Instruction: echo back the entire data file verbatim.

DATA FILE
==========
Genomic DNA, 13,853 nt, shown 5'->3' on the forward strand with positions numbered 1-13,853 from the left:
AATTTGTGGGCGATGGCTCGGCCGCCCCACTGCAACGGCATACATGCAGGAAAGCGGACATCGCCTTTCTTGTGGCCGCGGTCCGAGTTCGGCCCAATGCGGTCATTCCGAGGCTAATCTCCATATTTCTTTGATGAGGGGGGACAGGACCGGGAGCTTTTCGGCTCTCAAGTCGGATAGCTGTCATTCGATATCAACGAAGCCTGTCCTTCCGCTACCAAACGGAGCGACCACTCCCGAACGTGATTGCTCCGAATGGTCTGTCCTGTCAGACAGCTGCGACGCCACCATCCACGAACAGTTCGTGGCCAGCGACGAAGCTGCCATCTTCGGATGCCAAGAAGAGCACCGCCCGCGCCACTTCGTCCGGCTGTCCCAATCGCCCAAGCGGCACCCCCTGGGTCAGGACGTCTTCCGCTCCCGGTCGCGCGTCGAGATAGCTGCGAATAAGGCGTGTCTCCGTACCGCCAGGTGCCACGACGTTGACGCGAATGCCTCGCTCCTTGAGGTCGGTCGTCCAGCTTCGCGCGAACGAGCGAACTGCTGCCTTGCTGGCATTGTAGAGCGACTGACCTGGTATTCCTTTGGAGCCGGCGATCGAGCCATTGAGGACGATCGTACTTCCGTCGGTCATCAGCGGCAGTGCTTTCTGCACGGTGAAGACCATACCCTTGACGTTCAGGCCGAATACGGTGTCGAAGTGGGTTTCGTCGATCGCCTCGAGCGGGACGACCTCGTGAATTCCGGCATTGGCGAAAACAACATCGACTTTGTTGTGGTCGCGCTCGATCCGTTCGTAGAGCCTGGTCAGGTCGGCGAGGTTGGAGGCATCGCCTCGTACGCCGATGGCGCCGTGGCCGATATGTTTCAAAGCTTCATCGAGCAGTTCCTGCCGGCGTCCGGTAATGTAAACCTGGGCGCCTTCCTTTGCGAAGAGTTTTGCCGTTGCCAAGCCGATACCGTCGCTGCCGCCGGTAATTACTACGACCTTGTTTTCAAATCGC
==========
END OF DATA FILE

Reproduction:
Genomic DNA, 13,853 nt, shown 5'->3' on the forward strand with positions numbered 1-13,853 from the left:
AATTTGTGGGCGATGGCTCGGCCGCCCCACTGCAACGGCATACATGCAGGAAAGCGGACATCGCCTTTCTTGTGGCCGCGGTCCGAGTTCGGCCCAATGCGGTCATTCCGAGGCTAATCTCCATATTTCTTTGATGAGGGGGGACAGGACCGGGAGCTTTTCGGCTCTCAAGTCGGATAGCTGTCATTCGATATCAACGAAGCCTGTCCTTCCGCTACCAAACGGAGCGACCACTCCCGAACGTGATTGCTCCGAATGGTCTGTCCTGTCAGACAGCTGCGACGCCACCATCCACGAACAGTTCGTGGCCAGCGACGAAGCTGCCATCTTCGGATGCCAAGAAGAGCACCGCCCGCGCCACTTCGTCCGGCTGTCCCAATCGCCCAAGCGGCACCCCCTGGGTCAGGACGTCTTCCGCTCCCGGTCGCGCGTCGAGATAGCTGCGAATAAGGCGTGTCTCCGTACCGCCAGGTGCCACGACGTTGACGCGAATGCCTCGCTCCTTGAGGTCGGTCGTCCAGCTTCGCGCGAACGAGCGAACTGCTGCCTTGCTGGCATTGTAGAGCGACTGACCTGGTATTCCTTTGGAGCCGGCGATCGAGCCATTGAGGACGATCGTACTTCCGTCGGTCATCAGCGGCAGTGCTTTCTGCACGGTGAAGACCATACCCTTGACGTTCAGGCCGAATACGGTGTCGAAGTGGGTTTCGTCGATCGCCTCGAGCGGGACGACCTCGTGAATTCCGGCATTGGCGAAAACAACATCGACTTTGTTGTGGTCGCGCTCGATCCGTTCGTAGAGCCTGGTCAGGTCGGCGAGGTTGGAGGCATCGCCTCGTACGCCGATGGCGCCGTGGCCGATATGTTTCAAAGCTTCATCGAGCAGTTCCTGCCGGCGTCCGGTAATGTAAACCTGGGCGCCTTCCTTTGCGAAGAGTTTTGCCGTTGCCAAGCCGATACCGTCGCTGCCGCCGGTAATTACTACGACCTTGTTTTCAAATCGC